Technical Core Web Vitals FAQ

Why is the CLS metric part of the Core Web Vitals?

CLS stands for Cumulative Layout Shift, meaning that shifts are happening during a pagevisit. Ads that are lazily loaded, might push other content down. This will impact user experience, as users have to reorient while reading. As Google knows this will impact UX and thus bounce, CLS has become a ranking factor.

What could impact CLS?

To give an idea of CLS, the following could impact layout shifts:

  • Images without dimensions or without a fixed parent;
  • Ads, iframes that are being inserted or loaded;
  • Dynamically inserting new elements and content on the fly (client side rendering);
  • Web fonts, changing characteristics of the text in regards of line-height, letter-spacing and letter-width.

How to track and detect CLS?

If you want to track and detect CLS, you would have to know if you want to track lab data CLS, CLS experienced by real users, or CLS for yourselves to be able to debug specific situations and conditions.

I wrote an article discussing 9 ways to track and detect CLS for yourselves and real users, which also contains a code snippet to test CLS for yourselves.

Why is the LCP metric part of the Core Web Vitals?

Google already tracked Largest Contentful Paint (LCP) data way before it became part of PageSpeed Insights or Core Web Vitals. The latter happened on May 27th, while LCP data of real users is already being tracked since at least september 2019.

In contrary to its predecessor, the First Meaningful Paint (FMP) metric, the LCP is telling a better story about the (possibly) most important element within the viewport. Possibly, as other content could still be more meaningful, but compaired to the FMP, it is clearer which element we are talking about when it comes to user engagement and tracking meaningful paints in general.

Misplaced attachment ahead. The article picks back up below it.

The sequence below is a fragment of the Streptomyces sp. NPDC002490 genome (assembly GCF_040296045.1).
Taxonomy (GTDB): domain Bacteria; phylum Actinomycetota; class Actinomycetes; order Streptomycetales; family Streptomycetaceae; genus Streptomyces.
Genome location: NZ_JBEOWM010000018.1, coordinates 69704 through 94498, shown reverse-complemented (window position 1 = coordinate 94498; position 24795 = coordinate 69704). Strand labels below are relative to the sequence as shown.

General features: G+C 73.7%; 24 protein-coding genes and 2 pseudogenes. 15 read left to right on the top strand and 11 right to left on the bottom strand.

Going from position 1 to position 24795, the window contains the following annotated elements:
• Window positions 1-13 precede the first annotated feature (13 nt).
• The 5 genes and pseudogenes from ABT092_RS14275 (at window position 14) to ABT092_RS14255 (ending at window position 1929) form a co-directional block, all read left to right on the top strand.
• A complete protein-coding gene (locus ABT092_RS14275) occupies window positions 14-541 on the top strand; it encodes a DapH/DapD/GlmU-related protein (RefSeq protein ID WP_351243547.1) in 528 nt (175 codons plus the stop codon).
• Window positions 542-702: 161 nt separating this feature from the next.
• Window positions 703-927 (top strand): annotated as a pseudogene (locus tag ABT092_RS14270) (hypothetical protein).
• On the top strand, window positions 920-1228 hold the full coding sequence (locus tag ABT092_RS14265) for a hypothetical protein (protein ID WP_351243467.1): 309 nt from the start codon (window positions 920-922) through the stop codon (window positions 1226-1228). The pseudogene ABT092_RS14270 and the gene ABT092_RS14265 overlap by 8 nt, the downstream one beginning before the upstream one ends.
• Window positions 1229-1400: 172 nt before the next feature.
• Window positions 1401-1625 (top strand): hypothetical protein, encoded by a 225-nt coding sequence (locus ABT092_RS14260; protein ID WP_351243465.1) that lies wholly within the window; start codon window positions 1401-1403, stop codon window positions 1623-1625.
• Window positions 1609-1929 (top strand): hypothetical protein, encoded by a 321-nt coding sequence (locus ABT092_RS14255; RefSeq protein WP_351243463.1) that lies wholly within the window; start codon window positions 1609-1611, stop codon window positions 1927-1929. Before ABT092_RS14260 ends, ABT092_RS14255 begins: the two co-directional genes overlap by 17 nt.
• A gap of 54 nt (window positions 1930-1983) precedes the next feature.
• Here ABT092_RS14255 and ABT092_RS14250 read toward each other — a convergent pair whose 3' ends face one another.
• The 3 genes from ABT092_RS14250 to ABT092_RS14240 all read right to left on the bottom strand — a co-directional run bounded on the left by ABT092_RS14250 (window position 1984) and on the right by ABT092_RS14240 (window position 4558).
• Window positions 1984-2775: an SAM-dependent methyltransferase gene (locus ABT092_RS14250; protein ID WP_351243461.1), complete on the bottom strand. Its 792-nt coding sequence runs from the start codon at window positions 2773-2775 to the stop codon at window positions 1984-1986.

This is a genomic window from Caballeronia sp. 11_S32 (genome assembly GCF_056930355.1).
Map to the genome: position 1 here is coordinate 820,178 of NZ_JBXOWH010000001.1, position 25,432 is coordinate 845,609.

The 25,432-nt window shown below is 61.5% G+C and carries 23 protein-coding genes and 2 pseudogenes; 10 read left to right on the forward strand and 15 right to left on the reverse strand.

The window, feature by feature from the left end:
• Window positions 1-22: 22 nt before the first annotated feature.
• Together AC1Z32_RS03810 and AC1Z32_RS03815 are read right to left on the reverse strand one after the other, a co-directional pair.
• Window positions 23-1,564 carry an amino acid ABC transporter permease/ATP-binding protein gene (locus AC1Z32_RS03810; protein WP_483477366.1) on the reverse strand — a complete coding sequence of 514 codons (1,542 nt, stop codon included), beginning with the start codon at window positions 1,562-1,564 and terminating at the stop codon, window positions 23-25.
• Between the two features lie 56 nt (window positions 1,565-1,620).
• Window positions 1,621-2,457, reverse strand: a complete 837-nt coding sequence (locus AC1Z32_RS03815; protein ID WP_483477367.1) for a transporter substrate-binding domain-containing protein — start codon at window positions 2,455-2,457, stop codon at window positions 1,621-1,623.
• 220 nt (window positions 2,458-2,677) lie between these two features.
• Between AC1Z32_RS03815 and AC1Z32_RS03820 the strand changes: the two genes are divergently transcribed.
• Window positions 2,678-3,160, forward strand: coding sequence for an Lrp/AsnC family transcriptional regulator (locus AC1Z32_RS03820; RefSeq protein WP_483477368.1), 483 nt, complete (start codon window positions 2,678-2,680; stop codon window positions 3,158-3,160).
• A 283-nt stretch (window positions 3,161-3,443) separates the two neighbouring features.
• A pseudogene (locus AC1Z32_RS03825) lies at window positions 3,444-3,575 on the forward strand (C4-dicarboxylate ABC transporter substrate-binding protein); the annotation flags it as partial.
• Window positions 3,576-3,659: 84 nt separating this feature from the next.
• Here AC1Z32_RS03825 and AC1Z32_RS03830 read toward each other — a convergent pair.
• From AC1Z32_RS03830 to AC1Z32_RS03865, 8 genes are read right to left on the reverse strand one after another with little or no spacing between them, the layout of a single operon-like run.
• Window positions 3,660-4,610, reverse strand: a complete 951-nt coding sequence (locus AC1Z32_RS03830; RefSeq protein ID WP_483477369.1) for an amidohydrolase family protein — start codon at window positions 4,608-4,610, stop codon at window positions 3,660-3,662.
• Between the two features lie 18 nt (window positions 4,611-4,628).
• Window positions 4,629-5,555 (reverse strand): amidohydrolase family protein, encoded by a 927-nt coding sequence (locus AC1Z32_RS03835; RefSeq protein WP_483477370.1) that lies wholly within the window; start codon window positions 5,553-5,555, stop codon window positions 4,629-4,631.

What could impact LCP?

To give an idea of LCP, the following could impact the largest contentful paint:

  • Bad hosting or a heavy CMS, for example with quite a few plugins, are more likely to result in a higher server response time and thus TTFB metric. As a results, the browser will receive the HTML later in time, and thus the LCP will be shifted back as well;
  • Render as well as parse blocking resources will prevent the browser to parse and render the HTML containing the largest element late in time;
  • Slow resources, such as resources responsible for the largest elements but served with quite some network latency, will start later in the process;
  • Not serving responsive and thus smaller images, for example on product detail pages or hero images on article pages;
  • Client side rendering when this is delaying the layout and composition of the largest element within the viewport.

How to track and detect LCP?

Just like CLS, there is lab data LCP, field data LCP and RUM LCP out there.

When debugging LCP myself, I'm using the following code snippet:

new PerformanceObserver(l => {
l.getEntries().forEach(e => {
}).observe({type: 'largest-contentful-paint', buffered:true});